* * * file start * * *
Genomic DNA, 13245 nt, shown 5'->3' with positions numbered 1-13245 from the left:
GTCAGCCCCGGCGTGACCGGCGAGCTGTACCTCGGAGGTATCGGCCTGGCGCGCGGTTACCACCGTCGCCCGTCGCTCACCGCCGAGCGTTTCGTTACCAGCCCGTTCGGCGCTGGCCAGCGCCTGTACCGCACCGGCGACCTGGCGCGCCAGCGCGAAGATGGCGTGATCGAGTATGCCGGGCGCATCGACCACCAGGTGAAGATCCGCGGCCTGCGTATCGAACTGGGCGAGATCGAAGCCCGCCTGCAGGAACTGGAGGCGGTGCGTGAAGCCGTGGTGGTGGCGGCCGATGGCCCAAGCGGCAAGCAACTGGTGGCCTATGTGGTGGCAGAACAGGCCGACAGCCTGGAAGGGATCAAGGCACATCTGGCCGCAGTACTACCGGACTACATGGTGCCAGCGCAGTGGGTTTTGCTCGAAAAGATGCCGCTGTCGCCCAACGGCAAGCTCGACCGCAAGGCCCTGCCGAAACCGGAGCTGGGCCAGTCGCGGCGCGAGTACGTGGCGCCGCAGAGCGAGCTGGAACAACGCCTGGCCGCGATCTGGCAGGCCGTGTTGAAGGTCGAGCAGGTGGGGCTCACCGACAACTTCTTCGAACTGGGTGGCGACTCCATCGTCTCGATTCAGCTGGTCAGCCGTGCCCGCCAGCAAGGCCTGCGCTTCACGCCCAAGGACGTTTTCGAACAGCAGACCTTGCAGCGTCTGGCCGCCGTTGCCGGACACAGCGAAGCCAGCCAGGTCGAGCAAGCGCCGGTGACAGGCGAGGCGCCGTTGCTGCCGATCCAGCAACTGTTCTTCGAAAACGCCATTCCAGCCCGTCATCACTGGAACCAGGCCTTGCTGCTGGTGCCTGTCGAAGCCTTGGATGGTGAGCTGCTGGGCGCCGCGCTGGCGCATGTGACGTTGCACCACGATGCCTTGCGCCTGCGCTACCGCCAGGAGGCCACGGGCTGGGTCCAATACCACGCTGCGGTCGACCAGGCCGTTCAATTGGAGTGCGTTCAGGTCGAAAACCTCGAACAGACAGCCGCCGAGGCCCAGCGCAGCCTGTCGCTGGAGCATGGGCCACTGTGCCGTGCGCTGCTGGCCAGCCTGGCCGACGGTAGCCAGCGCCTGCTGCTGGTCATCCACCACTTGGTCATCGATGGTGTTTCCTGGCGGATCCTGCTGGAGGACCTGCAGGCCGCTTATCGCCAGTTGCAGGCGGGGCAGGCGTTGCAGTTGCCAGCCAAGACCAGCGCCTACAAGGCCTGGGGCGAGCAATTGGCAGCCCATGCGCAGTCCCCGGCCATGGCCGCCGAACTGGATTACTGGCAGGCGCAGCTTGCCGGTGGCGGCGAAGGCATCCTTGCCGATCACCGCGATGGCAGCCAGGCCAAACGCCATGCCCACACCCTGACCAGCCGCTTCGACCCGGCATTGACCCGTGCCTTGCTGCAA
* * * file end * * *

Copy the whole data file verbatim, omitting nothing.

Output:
Genomic DNA, 13245 nt, shown 5'->3' with positions numbered 1-13245 from the left:
GTCAGCCCCGGCGTGACCGGCGAGCTGTACCTCGGAGGTATCGGCCTGGCGCGCGGTTACCACCGTCGCCCGTCGCTCACCGCCGAGCGTTTCGTTACCAGCCCGTTCGGCGCTGGCCAGCGCCTGTACCGCACCGGCGACCTGGCGCGCCAGCGCGAAGATGGCGTGATCGAGTATGCCGGGCGCATCGACCACCAGGTGAAGATCCGCGGCCTGCGTATCGAACTGGGCGAGATCGAAGCCCGCCTGCAGGAACTGGAGGCGGTGCGTGAAGCCGTGGTGGTGGCGGCCGATGGCCCAAGCGGCAAGCAACTGGTGGCCTATGTGGTGGCAGAACAGGCCGACAGCCTGGAAGGGATCAAGGCACATCTGGCCGCAGTACTACCGGACTACATGGTGCCAGCGCAGTGGGTTTTGCTCGAAAAGATGCCGCTGTCGCCCAACGGCAAGCTCGACCGCAAGGCCCTGCCGAAACCGGAGCTGGGCCAGTCGCGGCGCGAGTACGTGGCGCCGCAGAGCGAGCTGGAACAACGCCTGGCCGCGATCTGGCAGGCCGTGTTGAAGGTCGAGCAGGTGGGGCTCACCGACAACTTCTTCGAACTGGGTGGCGACTCCATCGTCTCGATTCAGCTGGTCAGCCGTGCCCGCCAGCAAGGCCTGCGCTTCACGCCCAAGGACGTTTTCGAACAGCAGACCTTGCAGCGTCTGGCCGCCGTTGCCGGACACAGCGAAGCCAGCCAGGTCGAGCAAGCGCCGGTGACAGGCGAGGCGCCGTTGCTGCCGATCCAGCAACTGTTCTTCGAAAACGCCATTCCAGCCCGTCATCACTGGAACCAGGCCTTGCTGCTGGTGCCTGTCGAAGCCTTGGATGGTGAGCTGCTGGGCGCCGCGCTGGCGCATGTGACGTTGCACCACGATGCCTTGCGCCTGCGCTACCGCCAGGAGGCCACGGGCTGGGTCCAATACCACGCTGCGGTCGACCAGGCCGTTCAATTGGAGTGCGTTCAGGTCGAAAACCTCGAACAGACAGCCGCCGAGGCCCAGCGCAGCCTGTCGCTGGAGCATGGGCCACTGTGCCGTGCGCTGCTGGCCAGCCTGGCCGACGGTAGCCAGCGCCTGCTGCTGGTCATCCACCACTTGGTCATCGATGGTGTTTCCTGGCGGATCCTGCTGGAGGACCTGCAGGCCGCTTATCGCCAGTTGCAGGCGGGGCAGGCGTTGCAGTTGCCAGCCAAGACCAGCGCCTACAAGGCCTGGGGCGAGCAATTGGCAGCCCATGCGCAGTCCCCGGCCATGGCCGCCGAACTGGATTACTGGCAGGCGCAGCTTGCCGGTGGCGGCGAAGGCATCCTTGCCGATCACCGCGATGGCAGCCAGGCCAAACGCCATGCCCACACCCTGACCAGCCGCTTCGACCCGGCATTGACCCGTGCCTTGCTGCAA